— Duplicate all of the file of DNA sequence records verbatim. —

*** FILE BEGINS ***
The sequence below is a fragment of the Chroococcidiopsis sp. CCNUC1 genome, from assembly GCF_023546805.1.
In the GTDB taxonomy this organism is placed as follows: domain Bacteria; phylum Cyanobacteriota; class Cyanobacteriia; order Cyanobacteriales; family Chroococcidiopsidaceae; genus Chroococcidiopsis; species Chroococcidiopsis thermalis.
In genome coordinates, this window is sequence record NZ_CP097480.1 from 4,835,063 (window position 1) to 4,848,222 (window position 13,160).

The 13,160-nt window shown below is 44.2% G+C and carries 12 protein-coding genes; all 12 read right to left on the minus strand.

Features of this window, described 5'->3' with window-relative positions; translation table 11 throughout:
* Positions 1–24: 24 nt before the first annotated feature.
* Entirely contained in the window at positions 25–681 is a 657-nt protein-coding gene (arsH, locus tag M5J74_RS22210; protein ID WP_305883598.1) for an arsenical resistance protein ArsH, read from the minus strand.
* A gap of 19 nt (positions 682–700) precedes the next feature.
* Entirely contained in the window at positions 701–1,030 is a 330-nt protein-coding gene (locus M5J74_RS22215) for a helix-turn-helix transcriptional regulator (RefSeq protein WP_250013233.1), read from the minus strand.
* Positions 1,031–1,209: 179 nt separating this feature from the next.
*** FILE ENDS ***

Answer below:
The sequence below is a fragment of the Chroococcidiopsis sp. CCNUC1 genome, from assembly GCF_023546805.1.
In the GTDB taxonomy this organism is placed as follows: domain Bacteria; phylum Cyanobacteriota; class Cyanobacteriia; order Cyanobacteriales; family Chroococcidiopsidaceae; genus Chroococcidiopsis; species Chroococcidiopsis thermalis.
In genome coordinates, this window is sequence record NZ_CP097480.1 from 4,835,063 (window position 1) to 4,848,222 (window position 13,160).

The 13,160-nt window shown below is 44.2% G+C and carries 12 protein-coding genes; all 12 read right to left on the minus strand.

Features of this window, described 5'->3' with window-relative positions; translation table 11 throughout:
* Positions 1–24: 24 nt before the first annotated feature.
* Entirely contained in the window at positions 25–681 is a 657-nt protein-coding gene (arsH, locus tag M5J74_RS22210; protein ID WP_305883598.1) for an arsenical resistance protein ArsH, read from the minus strand.
* A gap of 19 nt (positions 682–700) precedes the next feature.
* Entirely contained in the window at positions 701–1,030 is a 330-nt protein-coding gene (locus M5J74_RS22215) for a helix-turn-helix transcriptional regulator (RefSeq protein WP_250013233.1), read from the minus strand.
* Positions 1,031–1,209: 179 nt separating this feature from the next.